IA Summit 2012 Notes: A Different Grid: Multi-Channel Service Design, the African Way

This is part of a series of notes from the Information Architecture Summit from 2012. All posts will be tagged ias12. This talk was presented by Franco Papeschi (@bobbywatson on Twitter). Slides are available on Slideshare.

  • GDP growth in sub-saharan africa has been much more positive than US or Europe in the past 5 years, majority of population is becoming middle class: there is a technological and cultural renaissance in Africa, but it's different than the technological revolution in the US and Europe
    • Prevalence of mobile phone 53%, vs 1.4% with landlines, or 12.8% with internet
    • 5% of phones are smartphones, 25% feature phones, the reast dumb phones that were popular in the US and Europe 8-9 years ago: "dumbphones for smart people"
    • Phone number is a proxy for identity: used to label owned items, can call the number and ask to use it
    • People and workplaces are very mobile, e.g. photographer with no shop: he has a motorcycle, a portable printer, and a camera
    • Radio is a key channel in rural regions: low-density population, strong oral tradition, great way to share information among themselves. Community radios (for farmers, by farmers) used to discuss local topics
  • Can't really talk about Africa as a whole, really big place. One key differentiation is 6 different large language groups, 2000-3000 different languages Secondary (colonial) langauges are used to communicate across communities.
  • 63% adult literacy rate, but higher in young people. Formal reading and writing not necessarily functionaly literate, people lose it if they don't practice it.
  • Some example services and applications that people are building
    • Ushahidi: developed after protests and violence of 2007 Kenyan election shut down parts of Nairobi and made it hard to know what parts of the city were safe. People report things to Ushahidi, which puts it on a map. Has also been used after Haiti earthquake, Japanese tsunami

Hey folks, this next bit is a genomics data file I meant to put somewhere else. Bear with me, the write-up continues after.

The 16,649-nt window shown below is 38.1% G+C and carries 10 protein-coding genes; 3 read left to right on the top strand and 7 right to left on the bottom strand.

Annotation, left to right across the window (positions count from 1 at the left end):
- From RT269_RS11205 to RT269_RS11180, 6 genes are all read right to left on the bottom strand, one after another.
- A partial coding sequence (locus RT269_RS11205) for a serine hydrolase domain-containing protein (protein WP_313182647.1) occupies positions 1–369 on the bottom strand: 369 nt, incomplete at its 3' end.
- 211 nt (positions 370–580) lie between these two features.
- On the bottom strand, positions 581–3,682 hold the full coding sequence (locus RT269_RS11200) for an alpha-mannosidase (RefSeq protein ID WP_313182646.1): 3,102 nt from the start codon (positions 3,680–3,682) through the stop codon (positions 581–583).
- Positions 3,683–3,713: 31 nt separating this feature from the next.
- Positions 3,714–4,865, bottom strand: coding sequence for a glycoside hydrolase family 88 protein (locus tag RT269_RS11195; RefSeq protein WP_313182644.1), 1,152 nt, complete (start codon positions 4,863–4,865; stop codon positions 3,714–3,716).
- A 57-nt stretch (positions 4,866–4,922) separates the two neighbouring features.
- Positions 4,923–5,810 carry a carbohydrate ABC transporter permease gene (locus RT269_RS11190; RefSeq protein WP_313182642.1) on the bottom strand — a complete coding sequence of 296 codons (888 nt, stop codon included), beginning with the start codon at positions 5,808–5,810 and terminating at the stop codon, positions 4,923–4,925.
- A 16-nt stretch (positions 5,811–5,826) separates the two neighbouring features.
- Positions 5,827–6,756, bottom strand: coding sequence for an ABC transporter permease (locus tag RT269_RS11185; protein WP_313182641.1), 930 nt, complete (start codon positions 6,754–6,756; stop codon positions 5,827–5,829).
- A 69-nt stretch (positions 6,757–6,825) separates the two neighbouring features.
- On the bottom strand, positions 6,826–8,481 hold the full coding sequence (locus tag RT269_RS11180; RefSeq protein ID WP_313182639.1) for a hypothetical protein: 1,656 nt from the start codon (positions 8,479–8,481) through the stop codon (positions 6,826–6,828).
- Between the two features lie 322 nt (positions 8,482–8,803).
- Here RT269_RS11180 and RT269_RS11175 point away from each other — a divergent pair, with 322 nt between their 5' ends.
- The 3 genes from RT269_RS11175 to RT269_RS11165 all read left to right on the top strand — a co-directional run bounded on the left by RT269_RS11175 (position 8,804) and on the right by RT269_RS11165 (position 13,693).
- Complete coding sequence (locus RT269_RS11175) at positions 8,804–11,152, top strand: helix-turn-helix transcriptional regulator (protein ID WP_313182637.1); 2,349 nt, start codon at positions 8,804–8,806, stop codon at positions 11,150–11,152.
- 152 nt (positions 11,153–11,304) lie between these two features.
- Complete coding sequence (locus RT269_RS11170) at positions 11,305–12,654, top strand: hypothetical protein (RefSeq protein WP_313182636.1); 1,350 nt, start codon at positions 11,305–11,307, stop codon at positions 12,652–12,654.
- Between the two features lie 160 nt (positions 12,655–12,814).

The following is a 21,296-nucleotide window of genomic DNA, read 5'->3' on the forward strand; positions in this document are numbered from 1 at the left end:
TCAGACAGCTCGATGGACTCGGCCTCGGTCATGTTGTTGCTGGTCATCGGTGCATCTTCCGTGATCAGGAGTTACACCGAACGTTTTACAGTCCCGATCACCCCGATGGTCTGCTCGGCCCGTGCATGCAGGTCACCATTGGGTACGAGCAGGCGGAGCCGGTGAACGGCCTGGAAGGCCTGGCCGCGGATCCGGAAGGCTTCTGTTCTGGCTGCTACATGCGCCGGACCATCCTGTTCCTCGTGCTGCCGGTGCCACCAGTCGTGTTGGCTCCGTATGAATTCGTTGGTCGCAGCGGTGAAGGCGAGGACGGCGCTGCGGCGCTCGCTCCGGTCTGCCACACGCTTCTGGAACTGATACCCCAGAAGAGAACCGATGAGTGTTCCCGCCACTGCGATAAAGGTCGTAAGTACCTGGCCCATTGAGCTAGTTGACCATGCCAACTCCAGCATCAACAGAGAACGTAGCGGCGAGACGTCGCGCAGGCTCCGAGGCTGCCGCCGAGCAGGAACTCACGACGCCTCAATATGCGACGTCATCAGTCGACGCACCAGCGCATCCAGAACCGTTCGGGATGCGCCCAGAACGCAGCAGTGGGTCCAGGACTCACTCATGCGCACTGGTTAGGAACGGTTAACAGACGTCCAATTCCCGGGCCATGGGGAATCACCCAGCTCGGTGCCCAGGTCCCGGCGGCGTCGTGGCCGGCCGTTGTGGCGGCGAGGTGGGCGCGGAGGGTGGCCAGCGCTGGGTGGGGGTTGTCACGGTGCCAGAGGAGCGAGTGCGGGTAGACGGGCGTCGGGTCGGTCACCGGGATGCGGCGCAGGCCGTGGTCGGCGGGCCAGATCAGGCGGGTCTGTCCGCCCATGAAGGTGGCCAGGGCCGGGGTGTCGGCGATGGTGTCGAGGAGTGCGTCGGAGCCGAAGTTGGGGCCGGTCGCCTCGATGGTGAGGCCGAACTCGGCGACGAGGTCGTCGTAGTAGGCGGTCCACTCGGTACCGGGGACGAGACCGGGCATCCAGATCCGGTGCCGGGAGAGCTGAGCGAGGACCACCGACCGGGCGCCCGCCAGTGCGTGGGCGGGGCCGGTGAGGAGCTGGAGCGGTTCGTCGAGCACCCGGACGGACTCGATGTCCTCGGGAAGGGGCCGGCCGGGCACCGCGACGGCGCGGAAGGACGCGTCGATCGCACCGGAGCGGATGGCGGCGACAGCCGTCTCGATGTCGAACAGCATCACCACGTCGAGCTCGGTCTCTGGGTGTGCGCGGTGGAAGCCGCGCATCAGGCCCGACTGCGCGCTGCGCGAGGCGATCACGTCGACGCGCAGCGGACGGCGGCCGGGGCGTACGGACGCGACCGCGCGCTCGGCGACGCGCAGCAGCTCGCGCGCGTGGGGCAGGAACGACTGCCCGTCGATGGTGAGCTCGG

• iCow: helps farmers keep track of the fertility and health of their cattle, gives information and tips on how to make cows healthier, and makes it easier for farmers to keep their cows healthy when there isn't easy access to a vet
    • Taxirank: allows citizens of Capetown to compare quality, price, etc. of different taxi companies
    • M-Pesa: only 20% of the African population has a bank account (banks consider them unprofitable because there's little money and they transfer too often), so people have to physically travel to lend or borrow money. M-Pesa puts it on a simcard and makes it easy to transfer or pay at the supermarket without carrying money around. Has mvoed 1.8 billion dollars, 5% of the GDP of Kenya.
    • Esoko, a market information service (like Bloomberg for farmers in Kenya)
      • 60% of people working in Africa work in agriculture: many farmers are mostly personal consumption with some to sell to gain money and grow their business. They have to decide what market to go to to sell their goods, but they don't know where they will be able to get the best price that day.
      • Esoko employs agents to gather prices of different commodities across different markets and keeps records of trends over time so you know if you should sell all of it now or wait
      • Many groups with different needs and different communication channels
        • buyers use phones and newspapers
        • farmers have phones and newspapers and word of mouth
        • big farmers (communities of farmers) use the internet and smartphones